My Jem will be turning 6 in a few weeks. I’d like to take a moment to share with you a bit of what he’s accomplished in 6 abundant years because I’m thankful for the early intervention he received and proud of this boy and his loving heart.
A few weeks after Jem turned one my children and I fled an extremely abusive situation and found sanctuary in a domestic violence shelter. The very first night Jem would not allow himself to be set down — if Melody or I weren’t holding him he went into a full-out panic and screamed relentlessly until we held him. Our first night was sleepless as I sat up all night with a newborn and Melody tried desperately to help Jem relax and fall asleep in his bed.
As the days progressed the children and I settled into a routine and learned to accept the help of the staff at the shelter — we began to tentatively begin trusting — except for Jem. He screamed around strangers, clung to us and panicked when anyone but family tried to touch him. Eventually the child therapist met with me and suggested that Jem might benefit from an interview with an early intervention specialist. I thought Jem was just having difficulty adjusting to strangers because we’d been completely isolated by our abuser and Jem wasn’t accustomed to others. No matter why he was behaving the way he was, I knew he was very uncomfortable and I hated to see him struggling and anxious around non-family members, so I set up a meeting to have Jem evaluated.
The first specialist came to us in the safety of the shelter. It didn’t take long for her to realize that Jem’s behavior was severe and that he needed some help. She referred me to a local pediatrician who referred me to a pediatric neurologist. That’s when things got pretty scary.
Jem exhibited many classic symptoms of autism and another very rare neurological disease. The neurologist suggested the only way to diagnose Jem was to begin testing to rule things out. I was asked multiple times if Jem’s abuser had ever shaken him, but I couldn’t give a definite answer. As the testing progressed, things got scarier and more ‘possibilities’ were added to the list than subtracted.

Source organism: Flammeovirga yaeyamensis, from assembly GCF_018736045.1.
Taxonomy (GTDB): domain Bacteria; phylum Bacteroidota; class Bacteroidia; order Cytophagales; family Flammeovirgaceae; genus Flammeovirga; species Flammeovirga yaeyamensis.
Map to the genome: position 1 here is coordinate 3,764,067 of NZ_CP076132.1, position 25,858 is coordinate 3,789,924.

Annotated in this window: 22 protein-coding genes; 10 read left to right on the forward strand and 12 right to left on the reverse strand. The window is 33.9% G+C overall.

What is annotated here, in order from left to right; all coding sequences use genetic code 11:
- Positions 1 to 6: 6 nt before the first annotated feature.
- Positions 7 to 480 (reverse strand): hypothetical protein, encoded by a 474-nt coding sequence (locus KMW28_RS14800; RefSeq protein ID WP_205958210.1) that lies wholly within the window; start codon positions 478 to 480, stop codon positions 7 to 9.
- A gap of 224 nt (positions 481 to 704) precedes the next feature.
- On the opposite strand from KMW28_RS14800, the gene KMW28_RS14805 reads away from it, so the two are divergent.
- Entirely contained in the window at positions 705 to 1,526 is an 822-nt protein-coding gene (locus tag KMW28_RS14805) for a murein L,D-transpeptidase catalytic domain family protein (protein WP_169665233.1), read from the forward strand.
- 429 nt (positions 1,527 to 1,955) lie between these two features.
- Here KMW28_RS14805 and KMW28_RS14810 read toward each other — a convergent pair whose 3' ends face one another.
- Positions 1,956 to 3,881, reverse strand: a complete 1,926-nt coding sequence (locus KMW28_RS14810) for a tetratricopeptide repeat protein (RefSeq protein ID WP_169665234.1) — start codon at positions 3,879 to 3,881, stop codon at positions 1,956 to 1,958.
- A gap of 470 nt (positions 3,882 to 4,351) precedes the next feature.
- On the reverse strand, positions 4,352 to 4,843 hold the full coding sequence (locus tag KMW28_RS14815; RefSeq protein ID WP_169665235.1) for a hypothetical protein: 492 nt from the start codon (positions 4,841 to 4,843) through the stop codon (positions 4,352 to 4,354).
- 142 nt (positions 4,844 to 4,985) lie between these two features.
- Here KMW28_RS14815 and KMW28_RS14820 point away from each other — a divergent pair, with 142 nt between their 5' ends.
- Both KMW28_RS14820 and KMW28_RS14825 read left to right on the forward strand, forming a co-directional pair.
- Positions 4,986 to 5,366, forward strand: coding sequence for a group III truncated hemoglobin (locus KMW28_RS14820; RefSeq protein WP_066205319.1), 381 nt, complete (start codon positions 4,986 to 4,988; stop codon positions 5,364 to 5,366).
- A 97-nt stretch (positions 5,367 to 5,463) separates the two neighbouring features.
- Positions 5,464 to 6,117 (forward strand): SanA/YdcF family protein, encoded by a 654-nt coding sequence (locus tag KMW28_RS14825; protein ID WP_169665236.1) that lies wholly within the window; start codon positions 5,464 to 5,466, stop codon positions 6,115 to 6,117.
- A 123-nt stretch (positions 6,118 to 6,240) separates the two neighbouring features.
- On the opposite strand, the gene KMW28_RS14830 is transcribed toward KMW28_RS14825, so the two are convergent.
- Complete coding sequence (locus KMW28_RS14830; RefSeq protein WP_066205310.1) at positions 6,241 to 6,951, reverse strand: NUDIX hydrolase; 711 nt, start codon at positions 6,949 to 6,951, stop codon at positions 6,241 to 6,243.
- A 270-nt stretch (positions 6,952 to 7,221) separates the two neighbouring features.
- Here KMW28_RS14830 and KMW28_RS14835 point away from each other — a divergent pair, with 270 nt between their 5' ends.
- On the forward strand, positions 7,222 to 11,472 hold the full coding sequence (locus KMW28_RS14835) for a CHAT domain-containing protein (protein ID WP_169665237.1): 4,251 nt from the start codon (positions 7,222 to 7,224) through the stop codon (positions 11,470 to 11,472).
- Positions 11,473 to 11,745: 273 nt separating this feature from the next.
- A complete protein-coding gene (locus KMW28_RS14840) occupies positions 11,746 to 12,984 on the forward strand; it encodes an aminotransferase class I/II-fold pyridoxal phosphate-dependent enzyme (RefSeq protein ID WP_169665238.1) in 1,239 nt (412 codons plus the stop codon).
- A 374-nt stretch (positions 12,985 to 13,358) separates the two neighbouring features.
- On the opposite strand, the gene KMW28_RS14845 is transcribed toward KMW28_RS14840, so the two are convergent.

When we left the shelter, Jem was around 18 months old, his anxiety issues had not lessened, and I still had no answers — I was very frustrated that the neurologist wasn’t helping my boy or making any progress.
We moved to a new county which meant new case workers for Jem. They worked for months to get him accepted into a special needs school, and by his second birthday he was attending classes three times a week. Jem still would not communicate – he would not speak or even point to something he wanted — it was very difficult for all of us, but especially Jem.
By the second week of school my son was using sign language to communicate. As the weeks passed I saw him make remarkable strides in all areas in which he had been struggling. It was a miracle to me to watch my little boy blossom and learn to ask for help, and eventually to speak. The greatest blessing was to have the staff at the school call me into a meeting to tell me they believed Jem’s developmental delays were caused by the stifling, abusive home he had been in, which was something I had repeatedly suggested to his neurologist, only to be disregarded.
There was a workable plan for my son and it paid off. When his time was up at the school, Jem was walking, talking, and allowing himself to be touched. His anxiety was gone and he was a happy, healthy little boy. The specialists at the school met with me on his last day and said that Jem may be on the very low end of the spectrum, but there was no doubt he would be capable of attending main-stream schools.
My Jem started kindergarten this year. He plays chess and video games, loves attending church and making friends. He’s got a huge heart and you’d never know there was a time in his sweet, innocent life that he lived in the torment of abuse.
These are all mighty accomplishments for a soon-to-be six-year-old.
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